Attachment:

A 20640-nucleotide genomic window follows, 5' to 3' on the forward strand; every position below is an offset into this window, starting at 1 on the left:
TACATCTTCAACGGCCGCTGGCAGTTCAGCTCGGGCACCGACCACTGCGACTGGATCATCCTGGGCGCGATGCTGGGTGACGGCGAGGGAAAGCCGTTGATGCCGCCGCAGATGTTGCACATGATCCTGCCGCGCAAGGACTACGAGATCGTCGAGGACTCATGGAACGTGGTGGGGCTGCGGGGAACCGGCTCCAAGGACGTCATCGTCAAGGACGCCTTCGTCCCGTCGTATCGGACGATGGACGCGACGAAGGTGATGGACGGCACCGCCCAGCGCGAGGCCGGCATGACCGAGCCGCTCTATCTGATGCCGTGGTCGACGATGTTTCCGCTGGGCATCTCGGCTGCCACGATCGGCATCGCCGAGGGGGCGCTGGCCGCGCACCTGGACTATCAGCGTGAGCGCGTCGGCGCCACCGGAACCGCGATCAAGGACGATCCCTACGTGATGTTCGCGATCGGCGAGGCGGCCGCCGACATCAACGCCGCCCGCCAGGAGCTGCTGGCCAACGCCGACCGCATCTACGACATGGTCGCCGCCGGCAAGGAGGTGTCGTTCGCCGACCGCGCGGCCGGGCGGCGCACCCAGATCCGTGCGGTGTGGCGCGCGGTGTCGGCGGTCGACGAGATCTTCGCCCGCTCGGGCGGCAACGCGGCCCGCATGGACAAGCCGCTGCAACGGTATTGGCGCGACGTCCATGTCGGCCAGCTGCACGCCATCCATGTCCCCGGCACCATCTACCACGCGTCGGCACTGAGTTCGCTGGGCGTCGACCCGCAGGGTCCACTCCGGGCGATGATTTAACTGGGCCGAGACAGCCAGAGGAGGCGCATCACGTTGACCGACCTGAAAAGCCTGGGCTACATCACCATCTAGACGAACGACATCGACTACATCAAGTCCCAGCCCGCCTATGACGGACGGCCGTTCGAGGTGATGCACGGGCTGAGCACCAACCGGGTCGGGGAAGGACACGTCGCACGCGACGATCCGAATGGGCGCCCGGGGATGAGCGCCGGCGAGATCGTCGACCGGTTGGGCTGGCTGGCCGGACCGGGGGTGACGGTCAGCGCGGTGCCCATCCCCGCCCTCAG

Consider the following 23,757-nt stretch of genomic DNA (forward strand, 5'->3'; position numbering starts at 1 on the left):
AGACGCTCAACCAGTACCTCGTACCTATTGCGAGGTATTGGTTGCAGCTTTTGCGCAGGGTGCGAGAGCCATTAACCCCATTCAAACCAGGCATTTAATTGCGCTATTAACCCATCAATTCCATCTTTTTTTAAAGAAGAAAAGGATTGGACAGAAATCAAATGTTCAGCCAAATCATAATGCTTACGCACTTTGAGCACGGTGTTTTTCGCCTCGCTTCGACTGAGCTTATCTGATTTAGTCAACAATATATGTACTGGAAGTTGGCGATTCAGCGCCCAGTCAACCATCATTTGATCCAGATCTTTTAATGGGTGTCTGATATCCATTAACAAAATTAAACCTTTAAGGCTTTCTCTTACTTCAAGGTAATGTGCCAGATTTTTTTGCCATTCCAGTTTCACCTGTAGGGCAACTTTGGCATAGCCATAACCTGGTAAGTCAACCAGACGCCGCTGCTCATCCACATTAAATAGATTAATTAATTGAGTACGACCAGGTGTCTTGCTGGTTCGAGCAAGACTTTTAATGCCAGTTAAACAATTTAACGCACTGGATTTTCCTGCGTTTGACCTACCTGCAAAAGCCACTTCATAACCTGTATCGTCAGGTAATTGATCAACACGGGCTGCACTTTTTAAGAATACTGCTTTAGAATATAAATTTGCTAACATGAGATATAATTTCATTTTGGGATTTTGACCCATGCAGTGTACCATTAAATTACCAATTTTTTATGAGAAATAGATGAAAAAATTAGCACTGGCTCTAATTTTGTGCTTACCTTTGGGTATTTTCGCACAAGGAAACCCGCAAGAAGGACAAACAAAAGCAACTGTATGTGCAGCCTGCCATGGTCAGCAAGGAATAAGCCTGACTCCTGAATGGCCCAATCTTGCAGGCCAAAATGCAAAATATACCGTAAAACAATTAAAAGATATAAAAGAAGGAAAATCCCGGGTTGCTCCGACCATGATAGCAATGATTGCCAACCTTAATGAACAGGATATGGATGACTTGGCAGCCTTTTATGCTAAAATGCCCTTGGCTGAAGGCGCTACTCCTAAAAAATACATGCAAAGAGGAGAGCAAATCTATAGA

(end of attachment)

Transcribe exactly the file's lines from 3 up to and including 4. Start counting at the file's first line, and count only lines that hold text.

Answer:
Consider the following 23,757-nt stretch of genomic DNA (forward strand, 5'->3'; position numbering starts at 1 on the left):
AGACGCTCAACCAGTACCTCGTACCTATTGCGAGGTATTGGTTGCAGCTTTTGCGCAGGGTGCGAGAGCCATTAACCCCATTCAAACCAGGCATTTAATTGCGCTATTAACCCATCAATTCCATCTTTTTTTAAAGAAGAAAAGGATTGGACAGAAATCAAATGTTCAGCCAAATCATAATGCTTACGCACTTTGAGCACGGTGTTTTTCGCCTCGCTTCGACTGAGCTTATCTGATTTAGTCAACAATATATGTACTGGAAGTTGGCGATTCAGCGCCCAGTCAACCATCATTTGATCCAGATCTTTTAATGGGTGTCTGATATCCATTAACAAAATTAAACCTTTAAGGCTTTCTCTTACTTCAAGGTAATGTGCCAGATTTTTTTGCCATTCCAGTTTCACCTGTAGGGCAACTTTGGCATAGCCATAACCTGGTAAGTCAACCAGACGCCGCTGCTCATCCACATTAAATAGATTAATTAATTGAGTACGACCAGGTGTCTTGCTGGTTCGAGCAAGACTTTTAATGCCAGTTAAACAATTTAACGCACTGGATTTTCCTGCGTTTGACCTACCTGCAAAAGCCACTTCATAACCTGTATCGTCAGGTAATTGATCAACACGGGCTGCACTTTTTAAGAATACTGCTTTAGAATATAAATTTGCTAACATGAGATATAATTTCATTTTGGGATTTTGACCCATGCAGTGTACCATTAAATTACCAATTTTTTATGAGAAATAGATGAAAAAATTAGCACTGGCTCTAATTTTGTGCTTACCTTTGGGTATTTTCGCACAAGGAAACCCGCAAGAAGGACAAACAAAAGCAACTGTATGTGCAGCCTGCCATGGTCAGCAAGGAATAAGCCTGACTCCTGAATGGCCCAATCTTGCAGGCCAAAATGCAAAATATACCGTAAAACAATTAAAAGATATAAAAGAAGGAAAATCCCGGGTTGCTCCGACCATGATAGCAATGATTGCCAACCTTAATGAACAGGATATGGATGACTTGGCAGCCTTTTATGCTAAAATGCCCTTGGCTGAAGGCGCTACTCCTAAAAAATACATGCAAAGAGGAGAGCAAATCTATAGA